Rollover IRA: Meaning, Overview, Special Considerations

What Is a Rollover IRA?

A rollover Individual Retirement Account (IRA) is an account that allows you to transfer assets from an old employer-sponsored retirement account to a traditional IRA. The purpose of a rollover IRA is to maintain the tax-deferred status of those assets. Rollover IRAs are commonly used to hold 401(k), 403(b), or profit-sharing plan assets that are transferred from a former employer’s sponsored retirement account or qualified plan.

Rollover IRAs do not cap the amount of money an employee can roll over, and they permit account holders to invest in a wide array of assets such as stocks, bonds, ETFs, and mutual funds.1


  • Maintain the tax-deferred status of your retirement funds by rolling them over to an IRA when you leave a job.
  • IRA rollovers are reported on tax returns as non-taxable transactions.
  • IRAs typically offer more investment choices than 401(k)s.
  • If you receive a distribution from a retirement plan, the plan administrator can make the payment directly to another retirement plan.

How a Rollover IRA Works

By moving retirement plan assets through a direct rollover, in which the former employer’s plan administrator moves the assets directly to the rollover IRA. This way, employees avoid having 20% of their transferred assets withheld by the Internal Revenue Service (IRS).2

Alternatively, you can use an indirect rollover to move assets. In this case, you receive the funds yourself and then place them into another eligible retirement plan within 60 days. With an indirect rollover, however, 20% of the account’s assets may be withheld and cannot be recovered until you file your annual tax return.

If the movement of assets from a qualified employer-sponsored retirement plan to a rollover IRA is not handled correctly, you can face taxes. If you have not yet reached retirement age (59½), you will also pay early withdrawal penalties on those assets.

Rollover IRA funds can be moved to a new employer’s retirement plan.

Most rollover IRAs are executed via direct (electronic) transfer or by check, though with the latter there may be a mandatory 20% withholding for federal taxes. In the case of a transfer by check, the rollover check must be deposited within 60 days. If it is deposited after 60 days, the funds will be taxed and penalties will be charged.3

Special Considerations

An alternative to rolling distributions into a rollover IRA is for the employee to roll them directly into a new retirement account with a new employer.3 Other options include rolling assets into a traditional IRA, but this may have implications for transferring the funds to another employer’s retirement account in the future.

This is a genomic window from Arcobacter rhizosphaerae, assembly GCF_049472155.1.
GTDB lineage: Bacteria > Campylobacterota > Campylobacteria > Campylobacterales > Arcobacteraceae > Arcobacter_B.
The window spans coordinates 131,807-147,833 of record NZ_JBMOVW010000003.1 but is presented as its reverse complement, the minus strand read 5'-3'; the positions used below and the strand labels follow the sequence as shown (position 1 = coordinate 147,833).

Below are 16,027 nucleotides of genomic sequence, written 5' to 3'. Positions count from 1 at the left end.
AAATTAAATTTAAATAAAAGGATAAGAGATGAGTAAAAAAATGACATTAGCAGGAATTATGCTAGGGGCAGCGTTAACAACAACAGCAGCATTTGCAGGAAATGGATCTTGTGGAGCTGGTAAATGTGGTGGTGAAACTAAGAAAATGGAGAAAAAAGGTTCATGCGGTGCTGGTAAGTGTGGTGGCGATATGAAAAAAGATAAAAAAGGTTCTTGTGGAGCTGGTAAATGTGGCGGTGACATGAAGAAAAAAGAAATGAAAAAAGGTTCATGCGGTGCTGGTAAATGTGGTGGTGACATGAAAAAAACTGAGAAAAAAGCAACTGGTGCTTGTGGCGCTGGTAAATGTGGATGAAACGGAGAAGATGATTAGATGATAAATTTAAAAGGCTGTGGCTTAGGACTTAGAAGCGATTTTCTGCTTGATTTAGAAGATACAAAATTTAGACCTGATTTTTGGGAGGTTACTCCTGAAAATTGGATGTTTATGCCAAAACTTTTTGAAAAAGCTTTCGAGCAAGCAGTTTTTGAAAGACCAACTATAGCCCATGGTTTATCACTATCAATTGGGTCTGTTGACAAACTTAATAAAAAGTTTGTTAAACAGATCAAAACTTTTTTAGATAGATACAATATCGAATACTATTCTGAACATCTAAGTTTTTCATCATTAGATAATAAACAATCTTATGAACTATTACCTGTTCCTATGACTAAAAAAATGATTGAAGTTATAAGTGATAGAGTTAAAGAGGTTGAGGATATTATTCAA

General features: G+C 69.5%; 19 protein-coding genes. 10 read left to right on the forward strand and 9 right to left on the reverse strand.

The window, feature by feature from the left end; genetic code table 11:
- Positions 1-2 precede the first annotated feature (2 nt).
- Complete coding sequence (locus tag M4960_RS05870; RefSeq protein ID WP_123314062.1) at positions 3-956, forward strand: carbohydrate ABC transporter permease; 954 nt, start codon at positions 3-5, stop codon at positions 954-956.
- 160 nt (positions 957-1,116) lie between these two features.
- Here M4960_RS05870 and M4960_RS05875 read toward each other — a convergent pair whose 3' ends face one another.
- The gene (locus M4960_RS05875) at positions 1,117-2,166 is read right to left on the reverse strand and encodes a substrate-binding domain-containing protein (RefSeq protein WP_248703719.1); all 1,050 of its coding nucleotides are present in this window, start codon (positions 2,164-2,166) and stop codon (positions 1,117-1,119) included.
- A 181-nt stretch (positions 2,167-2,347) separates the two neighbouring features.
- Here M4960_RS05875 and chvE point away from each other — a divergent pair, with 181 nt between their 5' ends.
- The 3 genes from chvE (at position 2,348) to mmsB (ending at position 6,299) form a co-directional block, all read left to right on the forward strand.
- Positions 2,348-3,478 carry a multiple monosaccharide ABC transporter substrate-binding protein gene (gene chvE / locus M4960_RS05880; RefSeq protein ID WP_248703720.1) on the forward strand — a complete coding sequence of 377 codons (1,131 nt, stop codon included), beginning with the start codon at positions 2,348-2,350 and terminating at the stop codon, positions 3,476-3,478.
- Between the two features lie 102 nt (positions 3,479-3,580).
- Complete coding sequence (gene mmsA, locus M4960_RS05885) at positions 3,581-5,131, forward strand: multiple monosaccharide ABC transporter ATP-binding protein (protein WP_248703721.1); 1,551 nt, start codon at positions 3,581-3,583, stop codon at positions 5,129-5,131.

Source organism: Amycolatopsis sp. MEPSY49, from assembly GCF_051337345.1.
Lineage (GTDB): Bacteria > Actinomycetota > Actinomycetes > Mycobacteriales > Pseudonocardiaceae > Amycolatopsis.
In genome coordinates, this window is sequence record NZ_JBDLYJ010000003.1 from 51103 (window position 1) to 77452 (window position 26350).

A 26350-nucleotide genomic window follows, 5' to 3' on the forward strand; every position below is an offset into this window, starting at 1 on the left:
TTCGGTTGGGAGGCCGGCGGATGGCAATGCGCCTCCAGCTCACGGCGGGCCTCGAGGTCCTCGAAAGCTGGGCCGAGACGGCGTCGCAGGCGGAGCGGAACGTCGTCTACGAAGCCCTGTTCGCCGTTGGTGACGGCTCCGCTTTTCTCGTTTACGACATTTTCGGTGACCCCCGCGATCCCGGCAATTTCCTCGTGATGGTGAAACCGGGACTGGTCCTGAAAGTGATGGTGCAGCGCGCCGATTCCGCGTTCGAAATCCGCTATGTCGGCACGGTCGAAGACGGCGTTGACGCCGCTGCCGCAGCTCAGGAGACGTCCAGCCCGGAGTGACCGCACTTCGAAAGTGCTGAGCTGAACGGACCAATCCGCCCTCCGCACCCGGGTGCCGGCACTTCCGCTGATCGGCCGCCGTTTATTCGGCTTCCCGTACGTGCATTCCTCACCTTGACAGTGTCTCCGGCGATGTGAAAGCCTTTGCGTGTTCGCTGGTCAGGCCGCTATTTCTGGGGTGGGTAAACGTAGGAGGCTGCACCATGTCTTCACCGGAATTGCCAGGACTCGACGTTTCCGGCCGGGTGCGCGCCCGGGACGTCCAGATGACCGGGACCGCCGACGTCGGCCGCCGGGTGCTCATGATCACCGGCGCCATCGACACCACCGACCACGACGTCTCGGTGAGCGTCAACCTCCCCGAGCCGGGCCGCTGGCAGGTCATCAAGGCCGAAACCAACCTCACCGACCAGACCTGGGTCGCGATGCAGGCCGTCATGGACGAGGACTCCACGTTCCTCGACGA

The rollover money can also be converted into a Roth IRA. In this case, you will have to pay taxes since qualified employer retirement plan contributions are made pre-tax and Roth IRAs hold post-tax contributions.4

Rollovers to a Roth IRA

You can rollover funds from an employer-sponsored retirement account to a Roth IRA, but you will likely have to pay income tax on any pre-tax contributions you made. So if you had a traditional 401(k) account, you will likely have to pay income tax on the rollover amount. If you had a Roth 401(k), you may not have to pay taxes on the rollover, or only pay taxes on the earnings you made with investments.

Frequently Asked Questions (FAQs)

Can You Roll Funds from an IRA to a 401(k)?

The IRS does permit you to roll funds from a traditional IRA to a 401(k) but not from a Roth IRA. You must make sure your employer allows such a transfer. You can conduct rollovers from a 401(k) to an IRA, a strategy that is more common as an IRA offers a number of benefits such as a wider range of investment choices.5

How Long Do You Have to Rollover IRA Money to a 401(k)?

You can approach a rollover IRA in several ways. If you accept the funds from a 401(k) yourself and then deposit them into a traditional IRA, you have 60 days before you will be responsible for paying taxes on that money. You will have taxes withheld until you file your taxes and declare the money a rollover.6

What Is a Trustee-to-Trustee Transfer?

A trustee-to-trustee transfer is when you rollover money from one IRA (generally a traditional IRA) to another IRA (generally a Roth IRA). Your financial institution can make this transfer, and you can avoid paying taxes on the distribution. You may also receive a check from one financial institution made out to the other financial institution for a trustee-to-trustee transfer.7

The Bottom Line

A rollover IRA can be useful when you are leaving a job and want to keep the tax advantages of a 401(k), but the right strategy for you will depend on several factors about your personal financial situation. Consider consulting a professional financial advisor for guidance on your options for transferring money from one tax-advantaged retirement account to another.

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